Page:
Częstochowa, city (1993 est. pop. 258,800), Śląskie prov., S Poland, on the Warta River. It is an important railway and industrial center, known especially for its iron and steel plant and iron-smelting works. Other industries include iron-ore mining, food processing, sawmilling, and the manufacture of chemicals and textiles. Iron ore is mined in the vicinity. Częstochowa is a celebrated religious center, and a world-famous place of pilgrimage. Its monastery stands on the Jasna Gora [mountain of light] and contains an image of Mary known as the Black Madonna, supposedly painted by St. Luke and brought to Częstochowa in the 14th cent. In 1655, when Charles X of Sweden overran Poland, the prior and a handful of soldiers defended the monastery and its relic for 40 days until the Swedes abandoned the siege. Fired by what they thought to be a miracle, the Polish people rose to successful resistance. The event figures prominently in Henryk Sienkiewicz's novel The Deluge. The monastery was again defended against the Swedes in 1702. Venerated as the "Queen of Poland," the image became the national symbol of Poland.
Częstochowa is a city in south Poland on the Warta River with 248,894 inhabitants (2004). It has been situated in the Silesian Voivodeship (administrative division) since 1999, and was previously the capital of Częstochowa Voivodeship (1975-1998). However, Czestochowa historically is part of Lesser Poland, not of Silesia and before 1795 (see: Partitions of Poland), it had belonged to the Kraków Voivodeship.

The town is known for the famous Paulist monastery of Jasna Góra that is the home of the Black Madonna painting, a shrine of the Virgin Mary. Every year, millions of pilgrims from all over the world come to Częstochowa to see it. There is also a Lusatian culture excavation site and museum in the city and ruins of a medieval castle in Olsztyn, approximately 15 kilometres (ca. 10 mi) from the city centre.

City name

The name of Częstochowa means Częstoch's place and comes from a personal name of Częstoch mentioned in the mediaeval documents also as Częstobor and Częstomir. The original name was mentioned as Częstochowa, spelled Czanstochowa in 1220, or Częstochow in 1382 and 1558. A part of today's city called Częstochówka was a separate municipality mentioned in 14th century as the Old Częstochowa (Antiquo Czanstochowa, 1382) and Częstochówka in 1470-80.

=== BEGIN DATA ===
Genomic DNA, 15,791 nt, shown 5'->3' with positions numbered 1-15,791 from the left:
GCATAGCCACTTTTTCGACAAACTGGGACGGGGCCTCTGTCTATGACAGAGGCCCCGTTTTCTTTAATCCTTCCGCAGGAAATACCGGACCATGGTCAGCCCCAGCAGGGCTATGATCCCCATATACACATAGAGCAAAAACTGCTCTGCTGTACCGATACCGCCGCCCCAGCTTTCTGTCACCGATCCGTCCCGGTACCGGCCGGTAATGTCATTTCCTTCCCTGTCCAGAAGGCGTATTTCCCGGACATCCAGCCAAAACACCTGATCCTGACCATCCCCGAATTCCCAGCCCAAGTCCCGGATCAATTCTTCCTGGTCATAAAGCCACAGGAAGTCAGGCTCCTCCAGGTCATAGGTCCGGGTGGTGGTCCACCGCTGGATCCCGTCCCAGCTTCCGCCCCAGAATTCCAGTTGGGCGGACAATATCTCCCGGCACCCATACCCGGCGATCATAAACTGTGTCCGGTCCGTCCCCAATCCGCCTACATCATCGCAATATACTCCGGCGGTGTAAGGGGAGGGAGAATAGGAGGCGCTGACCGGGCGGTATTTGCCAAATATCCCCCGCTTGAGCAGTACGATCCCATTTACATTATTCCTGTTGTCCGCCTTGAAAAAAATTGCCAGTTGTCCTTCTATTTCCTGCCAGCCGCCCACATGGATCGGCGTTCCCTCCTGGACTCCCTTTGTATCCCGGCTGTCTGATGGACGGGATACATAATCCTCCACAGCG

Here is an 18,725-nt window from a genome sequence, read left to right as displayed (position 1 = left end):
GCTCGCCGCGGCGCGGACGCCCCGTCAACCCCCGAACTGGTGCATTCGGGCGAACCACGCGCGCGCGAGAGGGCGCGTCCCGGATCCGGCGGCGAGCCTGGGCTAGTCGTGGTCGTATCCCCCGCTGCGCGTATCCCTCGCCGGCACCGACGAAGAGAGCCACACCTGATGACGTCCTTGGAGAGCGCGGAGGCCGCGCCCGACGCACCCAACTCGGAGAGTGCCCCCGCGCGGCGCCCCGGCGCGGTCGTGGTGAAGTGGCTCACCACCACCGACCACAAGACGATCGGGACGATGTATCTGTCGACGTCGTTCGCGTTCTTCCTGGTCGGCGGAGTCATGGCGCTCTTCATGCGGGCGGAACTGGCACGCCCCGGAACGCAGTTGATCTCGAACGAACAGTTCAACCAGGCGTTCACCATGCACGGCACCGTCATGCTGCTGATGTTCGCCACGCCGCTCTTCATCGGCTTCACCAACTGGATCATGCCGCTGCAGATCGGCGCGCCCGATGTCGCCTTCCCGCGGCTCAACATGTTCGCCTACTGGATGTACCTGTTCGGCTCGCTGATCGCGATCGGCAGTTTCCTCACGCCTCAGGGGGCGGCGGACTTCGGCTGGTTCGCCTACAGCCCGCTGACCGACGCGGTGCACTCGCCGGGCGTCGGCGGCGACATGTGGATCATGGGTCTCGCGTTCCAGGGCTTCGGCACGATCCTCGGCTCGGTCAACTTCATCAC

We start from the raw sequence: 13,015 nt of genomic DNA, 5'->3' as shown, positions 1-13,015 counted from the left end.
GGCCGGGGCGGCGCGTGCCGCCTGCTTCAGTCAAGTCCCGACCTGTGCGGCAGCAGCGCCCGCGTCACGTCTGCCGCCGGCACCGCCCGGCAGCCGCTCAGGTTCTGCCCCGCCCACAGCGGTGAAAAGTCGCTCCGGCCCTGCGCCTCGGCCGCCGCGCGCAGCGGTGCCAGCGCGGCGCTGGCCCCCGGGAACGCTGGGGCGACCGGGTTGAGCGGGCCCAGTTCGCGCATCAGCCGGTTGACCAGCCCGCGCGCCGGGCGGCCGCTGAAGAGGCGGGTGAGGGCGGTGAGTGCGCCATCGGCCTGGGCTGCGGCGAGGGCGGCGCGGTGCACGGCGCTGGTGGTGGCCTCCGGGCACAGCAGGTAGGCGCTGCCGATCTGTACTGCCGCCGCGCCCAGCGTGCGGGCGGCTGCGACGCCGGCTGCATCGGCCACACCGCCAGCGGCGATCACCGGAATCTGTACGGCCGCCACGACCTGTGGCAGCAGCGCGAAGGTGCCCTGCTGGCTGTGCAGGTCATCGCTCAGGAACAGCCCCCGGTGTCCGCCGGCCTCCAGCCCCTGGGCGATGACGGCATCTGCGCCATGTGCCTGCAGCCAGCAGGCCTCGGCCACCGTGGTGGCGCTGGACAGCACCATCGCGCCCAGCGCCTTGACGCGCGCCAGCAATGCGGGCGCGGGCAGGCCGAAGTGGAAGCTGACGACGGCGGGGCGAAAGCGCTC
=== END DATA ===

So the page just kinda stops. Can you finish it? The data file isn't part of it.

The city was also known in German as Tschenstochau and in Russian as Ченстохов (Chenstokhov).



The village of Częstochowa was founded in 11th century. It is first mentioned as a village in historical documents from 1220. In 1382 the Paulist monastery of Jasna Góra was founded by Władysław Opolczyk (Ladislav of Opole) - the Polish Piast prince of Upper Silesia. Two years later the monastery received its famous Black Madonna icon of the Virgin Mary and in subsequent years became a centre of pilgrimage, contributing to the growth of the adjacent town. Before 1377 Częstochowa received a town charter, which was later changed to the Magdeburg Law in 1502.


In the 17th century the local monastery was turned into a fortress, which was one of the pockets of Polish resistance against the Swedish armies during The Deluge in 1655. The Jewish community in Częstochowa came into existence by about 1700. After the second Partition of Poland it was annexed by Prussia. After 1760, Jacob Frank, the leader of a Jewish religion mixing Kabbalah, Catholicism and Islam, was imprisoned in the monastery by the church. His followers established near him, establishing a cult of his daughter Eve Frank. In August of 1772, Frank was released by the Russian general Bibikov, who had occupied the city.